Sharon has promised that he will move ahead with his plan only if the American-backed"road map" fails. But the peace plan has achieved no traction in the nine months since its launch, and with the U.S. election season in full swing, there is strong skepticism among both Israeli and Palestinian officials that the United States will play any significant role in coming months -- the window during which Sharon has indicated his government will begin to act.
The prime minister has directed his national security advisor, Maj. Gen. Giora Eiland, to chart security lines that Israel can militarily defend until there is a Palestinian government in place with which Israel is prepared to negotiate. Israel refuses to have any dealings with the Palestinian Authority president, Yasser Arafat, and has indicated that if the appointed Palestinian prime minister is unable to act independently, it will not engage him in serious dialogue either.
Those close to Sharon insist that he is acting in the interests of peace, and that the land hand-overs he has outlined are wrenchingly painful to him.
"He is entirely sincere, and anyone who does not believe that does not understand his character," said Eli Landau, a businessman and a longtime close friend of the prime minister.
"I watched him through the years, saw how he nurtured and watched over every Jewish settlement, so to be prepared now to do what he is prepared to do is for him a real tragedy," Landau said."But now he is the leader. He stands at the top of the pyramid, and he can see this is the only way forward."
Sharon's defenders scoff at the notion that the prime minister's timing for unveiling the Gaza initiative is intended to deflect attention from his interrogation by police in connection with bribery allegations involving a failed development venture. Both the disengagement plan and the scandal have been in play for months, they point out, insisting that the timing is coincidental.
However, the possibility of a bribery indictment still hangs over the prime minister, a contingency that might drive him from office, throw the Israeli political scene into disarray and probably scuttle his initiatives of recent months -- particularly if his hard-line heir apparent, Benjamin Netanyahu, is to take the reins. A complicated nexus of factors helped nudge Sharon toward the view that Palestinian statehood was inevitable, analysts said.
In more than three years of fighting, it has become apparent to all that Palestinian militants cannot achieve anything approaching a military victory over a vastly superior Israeli force. But they can and do continue to strike Israeli cities and towns, using a seemingly inexhaustible supply of suicide bombers to kill and maim Israeli civilians.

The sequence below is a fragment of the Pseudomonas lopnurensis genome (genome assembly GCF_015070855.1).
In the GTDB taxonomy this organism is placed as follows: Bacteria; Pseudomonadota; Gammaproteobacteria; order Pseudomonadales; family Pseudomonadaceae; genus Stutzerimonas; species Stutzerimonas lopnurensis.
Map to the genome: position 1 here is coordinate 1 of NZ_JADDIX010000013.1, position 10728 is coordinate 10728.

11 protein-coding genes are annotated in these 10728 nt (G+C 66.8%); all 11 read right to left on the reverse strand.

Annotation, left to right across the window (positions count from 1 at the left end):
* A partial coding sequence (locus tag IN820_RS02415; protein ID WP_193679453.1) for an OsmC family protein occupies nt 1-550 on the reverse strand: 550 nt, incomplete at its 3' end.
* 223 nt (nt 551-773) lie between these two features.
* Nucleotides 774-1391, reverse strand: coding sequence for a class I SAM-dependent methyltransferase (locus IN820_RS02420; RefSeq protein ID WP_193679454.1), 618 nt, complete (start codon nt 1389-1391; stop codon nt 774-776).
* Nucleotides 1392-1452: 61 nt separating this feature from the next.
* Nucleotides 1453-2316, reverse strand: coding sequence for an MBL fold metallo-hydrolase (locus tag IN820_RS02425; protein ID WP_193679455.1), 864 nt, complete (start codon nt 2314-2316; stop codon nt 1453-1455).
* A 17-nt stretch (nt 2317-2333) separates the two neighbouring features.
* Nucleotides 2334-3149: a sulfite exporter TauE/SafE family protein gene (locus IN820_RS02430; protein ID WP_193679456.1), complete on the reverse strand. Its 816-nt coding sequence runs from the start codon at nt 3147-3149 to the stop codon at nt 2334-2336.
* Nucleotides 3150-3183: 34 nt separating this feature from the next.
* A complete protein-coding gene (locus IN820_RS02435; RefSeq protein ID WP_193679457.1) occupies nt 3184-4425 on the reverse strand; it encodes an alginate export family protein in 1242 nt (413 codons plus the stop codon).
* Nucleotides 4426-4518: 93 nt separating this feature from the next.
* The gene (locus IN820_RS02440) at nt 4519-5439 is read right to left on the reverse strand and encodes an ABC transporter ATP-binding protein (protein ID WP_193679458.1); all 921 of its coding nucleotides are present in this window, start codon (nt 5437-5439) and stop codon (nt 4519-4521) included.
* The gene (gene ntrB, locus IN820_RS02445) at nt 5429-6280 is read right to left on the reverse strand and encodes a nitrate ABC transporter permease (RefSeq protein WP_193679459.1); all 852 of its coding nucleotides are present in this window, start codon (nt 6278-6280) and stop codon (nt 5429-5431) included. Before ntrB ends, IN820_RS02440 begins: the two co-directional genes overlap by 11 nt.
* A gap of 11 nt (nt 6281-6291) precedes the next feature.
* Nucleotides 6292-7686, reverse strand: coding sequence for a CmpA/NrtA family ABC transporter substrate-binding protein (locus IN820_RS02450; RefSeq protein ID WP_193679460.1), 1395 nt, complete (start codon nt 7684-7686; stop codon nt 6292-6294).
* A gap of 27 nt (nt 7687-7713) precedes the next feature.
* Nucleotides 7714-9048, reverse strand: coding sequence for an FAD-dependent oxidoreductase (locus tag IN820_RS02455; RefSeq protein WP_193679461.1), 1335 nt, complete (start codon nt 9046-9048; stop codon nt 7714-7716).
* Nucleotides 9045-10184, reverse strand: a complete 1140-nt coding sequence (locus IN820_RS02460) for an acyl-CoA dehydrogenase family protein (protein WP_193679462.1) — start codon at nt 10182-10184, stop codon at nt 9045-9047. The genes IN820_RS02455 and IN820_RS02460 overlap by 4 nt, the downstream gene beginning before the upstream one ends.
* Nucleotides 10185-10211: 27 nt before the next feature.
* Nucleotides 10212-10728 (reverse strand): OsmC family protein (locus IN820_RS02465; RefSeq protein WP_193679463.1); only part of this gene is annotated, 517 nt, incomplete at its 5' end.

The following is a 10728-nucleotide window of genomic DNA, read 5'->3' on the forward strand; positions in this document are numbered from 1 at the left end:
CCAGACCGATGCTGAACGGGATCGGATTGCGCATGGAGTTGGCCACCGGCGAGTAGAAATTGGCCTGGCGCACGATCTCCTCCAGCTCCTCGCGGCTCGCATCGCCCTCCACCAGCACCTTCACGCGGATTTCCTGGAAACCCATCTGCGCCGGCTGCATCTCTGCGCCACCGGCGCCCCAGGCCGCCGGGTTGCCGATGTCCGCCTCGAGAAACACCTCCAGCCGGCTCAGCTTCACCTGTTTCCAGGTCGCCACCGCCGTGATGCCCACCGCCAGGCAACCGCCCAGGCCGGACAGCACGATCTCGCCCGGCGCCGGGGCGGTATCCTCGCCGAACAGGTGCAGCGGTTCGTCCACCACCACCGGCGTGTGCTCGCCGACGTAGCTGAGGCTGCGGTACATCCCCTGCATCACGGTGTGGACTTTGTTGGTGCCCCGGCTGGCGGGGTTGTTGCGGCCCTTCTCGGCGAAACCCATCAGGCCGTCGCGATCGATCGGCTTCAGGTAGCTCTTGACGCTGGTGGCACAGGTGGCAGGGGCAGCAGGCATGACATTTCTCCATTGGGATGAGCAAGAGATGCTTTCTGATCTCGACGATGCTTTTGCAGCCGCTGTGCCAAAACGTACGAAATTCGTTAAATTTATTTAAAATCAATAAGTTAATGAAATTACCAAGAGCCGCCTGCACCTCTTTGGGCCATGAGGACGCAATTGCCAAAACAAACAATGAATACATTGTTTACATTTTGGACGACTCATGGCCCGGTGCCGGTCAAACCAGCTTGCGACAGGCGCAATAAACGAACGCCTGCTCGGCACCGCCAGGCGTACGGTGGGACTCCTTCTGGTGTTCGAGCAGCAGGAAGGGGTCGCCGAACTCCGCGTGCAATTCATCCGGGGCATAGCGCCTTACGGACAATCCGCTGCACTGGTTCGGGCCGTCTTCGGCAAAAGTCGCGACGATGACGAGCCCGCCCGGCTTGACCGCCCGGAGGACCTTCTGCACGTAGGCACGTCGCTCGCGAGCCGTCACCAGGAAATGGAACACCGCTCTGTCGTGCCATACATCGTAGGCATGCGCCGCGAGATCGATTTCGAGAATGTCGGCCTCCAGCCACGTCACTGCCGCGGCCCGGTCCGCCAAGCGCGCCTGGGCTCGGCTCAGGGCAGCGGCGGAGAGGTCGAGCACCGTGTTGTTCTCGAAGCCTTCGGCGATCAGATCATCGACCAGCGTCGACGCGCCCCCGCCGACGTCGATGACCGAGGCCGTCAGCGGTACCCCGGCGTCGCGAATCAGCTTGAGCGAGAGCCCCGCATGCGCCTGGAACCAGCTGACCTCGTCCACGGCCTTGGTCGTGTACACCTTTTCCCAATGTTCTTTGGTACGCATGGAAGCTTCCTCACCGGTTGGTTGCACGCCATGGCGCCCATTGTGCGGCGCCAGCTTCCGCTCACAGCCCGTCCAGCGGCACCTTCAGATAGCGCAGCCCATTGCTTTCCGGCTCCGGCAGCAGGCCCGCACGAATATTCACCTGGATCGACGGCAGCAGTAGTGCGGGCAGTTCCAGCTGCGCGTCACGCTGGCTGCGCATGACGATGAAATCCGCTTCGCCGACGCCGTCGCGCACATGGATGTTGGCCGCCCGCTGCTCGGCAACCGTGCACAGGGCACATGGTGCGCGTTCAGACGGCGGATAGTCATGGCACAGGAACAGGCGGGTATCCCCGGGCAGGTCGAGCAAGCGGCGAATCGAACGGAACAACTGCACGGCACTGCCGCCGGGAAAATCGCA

A battle-weary Israeli public last year was intrigued by and surprisingly supportive of several unofficial peace plans calling for large-scale territorial concessions in exchange for peace with the Palestinians.
Also galvanizing debate in recent months has been the premise that Palestinians in the territories and Arab citizens of Israel, with their faster population growth rate, will soon outnumber Jews in the area comprising Israel proper, the West Bank and the Gaza Strip. A parade of prominent Israelis, led by former parliament Speaker Avraham Burg, have bluntly warned that demographics will eventually make it impossible for Israel to retain both its democratic character and its Jewish nature -- unless it relinquishes the Palestinian territories.
"Look, Sharon is not [Yitzhak] Rabin," said Peri, the analyst, who was a political advisor to the assassinated prime minister."Late in his life, Rabin realized that the Palestinians are a nation, that we have to deal with them as partners. Sharon has not changed on that issue, but this is a matter of realpolitik -- he sees what is happening, and his aim is to achieve as much territory as possible."
Despite the tremendous difficulties that lie ahead, there are strong indications that Sharon is serious about proceeding with the evacuation of Gaza settlements and, later, isolated West Bank communities.
Already, the government is minutely calculating the costs of relocating settler families -- an issue expected to figure soon in talks with the Bush administration.
Right-wing allies have not yet pulled out of Sharon's government, but say they will do so as soon as it becomes clear he intends to proceed with the pullbacks he has outlined. In a scene that would have been unthinkable just months ago, a crowd of Gaza settlers gathered Friday outside Sharon's sheep ranch in the Negev desert, shouting angry slogans against him.
The prime minister has also been seeking to marshal the support of the defense establishment, an arena in which he is supremely comfortable but whose leading figures were reportedly caught off guard by his proposed Gaza initiative. Hawkish Defense Minister Shaul Mofaz backs the idea, and although some high-ranking field commanders reportedly harbor reservations, they have been ordered not to air them publicly.
Military historian Meir Pail, a longtime observer of Sharon, believes that unilateral moves in the absence of a political agreement with the Palestinians are a long-term recipe for disaster. But he also says Sharon is likely to stay the course he has set for himself.
"The political question -- the lack of any agreement -- is very dangerous, and I'm talking as a military man when I say this," Pail said."But Arik Sharon is a tough guy, very thick-skinned, and he will carry through what he has set out to do.
"He's behaving very, very much like himself."